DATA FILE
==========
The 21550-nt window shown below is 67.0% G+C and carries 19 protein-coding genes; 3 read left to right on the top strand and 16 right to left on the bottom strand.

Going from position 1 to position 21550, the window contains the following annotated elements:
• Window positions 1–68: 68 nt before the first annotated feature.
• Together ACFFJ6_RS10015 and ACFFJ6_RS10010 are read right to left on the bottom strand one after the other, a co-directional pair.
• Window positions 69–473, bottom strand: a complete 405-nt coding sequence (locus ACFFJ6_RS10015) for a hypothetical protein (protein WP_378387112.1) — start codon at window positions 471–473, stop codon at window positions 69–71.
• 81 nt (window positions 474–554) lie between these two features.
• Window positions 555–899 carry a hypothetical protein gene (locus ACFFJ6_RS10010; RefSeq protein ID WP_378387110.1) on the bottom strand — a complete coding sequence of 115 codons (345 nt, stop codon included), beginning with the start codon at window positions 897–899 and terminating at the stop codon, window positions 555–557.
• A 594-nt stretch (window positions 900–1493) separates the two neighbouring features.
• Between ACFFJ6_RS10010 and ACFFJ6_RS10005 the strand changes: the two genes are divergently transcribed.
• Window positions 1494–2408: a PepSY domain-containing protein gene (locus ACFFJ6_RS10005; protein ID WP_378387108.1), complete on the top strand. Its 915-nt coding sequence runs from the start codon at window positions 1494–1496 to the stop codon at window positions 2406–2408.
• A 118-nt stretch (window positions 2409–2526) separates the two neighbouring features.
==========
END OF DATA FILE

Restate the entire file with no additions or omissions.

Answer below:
The 21550-nt window shown below is 67.0% G+C and carries 19 protein-coding genes; 3 read left to right on the top strand and 16 right to left on the bottom strand.

Going from position 1 to position 21550, the window contains the following annotated elements:
• Window positions 1–68: 68 nt before the first annotated feature.
• Together ACFFJ6_RS10015 and ACFFJ6_RS10010 are read right to left on the bottom strand one after the other, a co-directional pair.
• Window positions 69–473, bottom strand: a complete 405-nt coding sequence (locus ACFFJ6_RS10015) for a hypothetical protein (protein WP_378387112.1) — start codon at window positions 471–473, stop codon at window positions 69–71.
• 81 nt (window positions 474–554) lie between these two features.
• Window positions 555–899 carry a hypothetical protein gene (locus ACFFJ6_RS10010; RefSeq protein ID WP_378387110.1) on the bottom strand — a complete coding sequence of 115 codons (345 nt, stop codon included), beginning with the start codon at window positions 897–899 and terminating at the stop codon, window positions 555–557.
• A 594-nt stretch (window positions 900–1493) separates the two neighbouring features.
• Between ACFFJ6_RS10010 and ACFFJ6_RS10005 the strand changes: the two genes are divergently transcribed.
• Window positions 1494–2408: a PepSY domain-containing protein gene (locus ACFFJ6_RS10005; protein ID WP_378387108.1), complete on the top strand. Its 915-nt coding sequence runs from the start codon at window positions 1494–1496 to the stop codon at window positions 2406–2408.
• A 118-nt stretch (window positions 2409–2526) separates the two neighbouring features.